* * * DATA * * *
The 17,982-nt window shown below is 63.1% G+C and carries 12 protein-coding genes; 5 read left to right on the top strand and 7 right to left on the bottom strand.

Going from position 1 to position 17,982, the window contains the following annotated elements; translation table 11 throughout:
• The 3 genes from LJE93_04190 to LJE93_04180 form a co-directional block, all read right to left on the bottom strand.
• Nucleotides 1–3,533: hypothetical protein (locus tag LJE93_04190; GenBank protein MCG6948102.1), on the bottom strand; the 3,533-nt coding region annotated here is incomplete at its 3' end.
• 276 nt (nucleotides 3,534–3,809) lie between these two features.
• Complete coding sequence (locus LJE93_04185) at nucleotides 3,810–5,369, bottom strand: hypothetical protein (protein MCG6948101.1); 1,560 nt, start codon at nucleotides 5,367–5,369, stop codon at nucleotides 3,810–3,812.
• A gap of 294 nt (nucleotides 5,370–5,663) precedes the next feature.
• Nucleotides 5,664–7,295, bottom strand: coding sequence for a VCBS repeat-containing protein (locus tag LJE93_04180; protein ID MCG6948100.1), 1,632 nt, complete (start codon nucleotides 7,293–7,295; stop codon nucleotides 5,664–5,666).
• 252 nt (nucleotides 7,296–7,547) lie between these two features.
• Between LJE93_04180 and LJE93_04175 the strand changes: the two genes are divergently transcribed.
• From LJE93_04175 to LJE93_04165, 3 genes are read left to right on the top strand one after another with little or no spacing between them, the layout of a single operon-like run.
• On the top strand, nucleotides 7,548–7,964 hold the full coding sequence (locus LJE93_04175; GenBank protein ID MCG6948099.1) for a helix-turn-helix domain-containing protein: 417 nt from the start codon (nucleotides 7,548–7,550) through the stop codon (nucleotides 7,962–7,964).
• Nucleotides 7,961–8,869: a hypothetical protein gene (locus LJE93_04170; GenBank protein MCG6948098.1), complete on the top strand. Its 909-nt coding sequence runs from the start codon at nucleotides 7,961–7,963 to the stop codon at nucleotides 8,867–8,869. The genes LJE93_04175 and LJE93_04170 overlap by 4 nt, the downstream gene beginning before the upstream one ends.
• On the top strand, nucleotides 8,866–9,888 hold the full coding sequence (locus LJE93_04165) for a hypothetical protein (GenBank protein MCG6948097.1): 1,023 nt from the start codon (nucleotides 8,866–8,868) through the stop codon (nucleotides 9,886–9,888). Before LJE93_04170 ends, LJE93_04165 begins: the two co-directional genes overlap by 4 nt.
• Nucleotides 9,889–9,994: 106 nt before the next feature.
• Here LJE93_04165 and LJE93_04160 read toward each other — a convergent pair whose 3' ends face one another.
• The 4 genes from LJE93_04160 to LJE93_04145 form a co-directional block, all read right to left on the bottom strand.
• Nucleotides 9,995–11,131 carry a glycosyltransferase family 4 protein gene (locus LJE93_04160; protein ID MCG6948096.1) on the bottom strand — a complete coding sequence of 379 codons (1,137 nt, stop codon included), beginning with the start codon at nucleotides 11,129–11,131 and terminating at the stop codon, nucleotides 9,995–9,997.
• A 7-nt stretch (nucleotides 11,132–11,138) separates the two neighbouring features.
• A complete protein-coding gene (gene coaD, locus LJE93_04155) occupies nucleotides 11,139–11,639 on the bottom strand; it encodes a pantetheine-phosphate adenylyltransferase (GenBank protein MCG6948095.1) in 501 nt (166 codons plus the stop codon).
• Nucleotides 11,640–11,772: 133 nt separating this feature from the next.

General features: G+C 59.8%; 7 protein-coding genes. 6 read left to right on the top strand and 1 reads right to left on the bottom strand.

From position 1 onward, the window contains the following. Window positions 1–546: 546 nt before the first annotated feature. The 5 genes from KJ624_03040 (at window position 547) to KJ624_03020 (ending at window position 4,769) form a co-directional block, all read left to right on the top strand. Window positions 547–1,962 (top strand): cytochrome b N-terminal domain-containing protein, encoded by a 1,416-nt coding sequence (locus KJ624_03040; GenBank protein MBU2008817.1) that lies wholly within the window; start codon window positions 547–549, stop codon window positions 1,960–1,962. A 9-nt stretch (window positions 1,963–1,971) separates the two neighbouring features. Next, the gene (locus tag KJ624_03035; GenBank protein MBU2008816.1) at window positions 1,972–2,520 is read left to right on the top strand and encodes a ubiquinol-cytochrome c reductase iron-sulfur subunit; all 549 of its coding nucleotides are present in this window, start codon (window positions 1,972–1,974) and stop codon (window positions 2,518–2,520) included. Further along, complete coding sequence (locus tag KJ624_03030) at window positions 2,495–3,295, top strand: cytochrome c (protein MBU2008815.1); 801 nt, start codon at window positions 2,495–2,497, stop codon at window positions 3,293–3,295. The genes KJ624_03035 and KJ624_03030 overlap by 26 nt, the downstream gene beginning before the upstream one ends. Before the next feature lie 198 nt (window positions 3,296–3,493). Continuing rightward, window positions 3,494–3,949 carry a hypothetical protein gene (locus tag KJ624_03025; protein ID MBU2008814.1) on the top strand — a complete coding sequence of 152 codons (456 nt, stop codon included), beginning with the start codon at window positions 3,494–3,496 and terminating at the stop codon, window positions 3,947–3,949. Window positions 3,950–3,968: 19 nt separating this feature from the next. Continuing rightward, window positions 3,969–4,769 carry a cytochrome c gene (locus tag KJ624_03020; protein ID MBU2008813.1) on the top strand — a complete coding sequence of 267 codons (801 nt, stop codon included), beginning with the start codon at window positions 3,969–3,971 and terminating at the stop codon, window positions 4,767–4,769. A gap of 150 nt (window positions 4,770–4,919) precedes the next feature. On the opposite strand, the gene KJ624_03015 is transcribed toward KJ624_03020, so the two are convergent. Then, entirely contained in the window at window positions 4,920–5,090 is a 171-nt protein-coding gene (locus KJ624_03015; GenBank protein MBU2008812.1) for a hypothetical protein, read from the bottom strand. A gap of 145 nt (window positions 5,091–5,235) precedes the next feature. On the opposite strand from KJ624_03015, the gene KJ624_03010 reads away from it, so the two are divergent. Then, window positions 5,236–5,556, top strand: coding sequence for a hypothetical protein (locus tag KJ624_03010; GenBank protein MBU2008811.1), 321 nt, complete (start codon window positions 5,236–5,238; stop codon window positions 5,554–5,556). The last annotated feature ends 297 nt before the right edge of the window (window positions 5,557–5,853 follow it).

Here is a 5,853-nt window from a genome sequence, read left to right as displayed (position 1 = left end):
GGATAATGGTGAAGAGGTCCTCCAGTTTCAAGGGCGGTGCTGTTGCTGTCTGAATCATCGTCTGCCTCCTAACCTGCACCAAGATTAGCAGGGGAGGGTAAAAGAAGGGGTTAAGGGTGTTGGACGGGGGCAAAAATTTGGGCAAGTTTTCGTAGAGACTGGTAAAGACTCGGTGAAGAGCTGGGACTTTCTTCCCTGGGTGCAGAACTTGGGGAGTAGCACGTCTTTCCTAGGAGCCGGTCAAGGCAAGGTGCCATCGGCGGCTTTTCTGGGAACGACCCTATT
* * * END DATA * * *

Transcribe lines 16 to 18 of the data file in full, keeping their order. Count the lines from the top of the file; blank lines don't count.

• Here LJE93_04165 and LJE93_04160 read toward each other — a convergent pair whose 3' ends face one another.
• The 4 genes from LJE93_04160 to LJE93_04145 form a co-directional block, all read right to left on the bottom strand.
• Nucleotides 9,995–11,131 carry a glycosyltransferase family 4 protein gene (locus LJE93_04160; protein ID MCG6948096.1) on the bottom strand — a complete coding sequence of 379 codons (1,137 nt, stop codon included), beginning with the start codon at nucleotides 11,129–11,131 and terminating at the stop codon, nucleotides 9,995–9,997.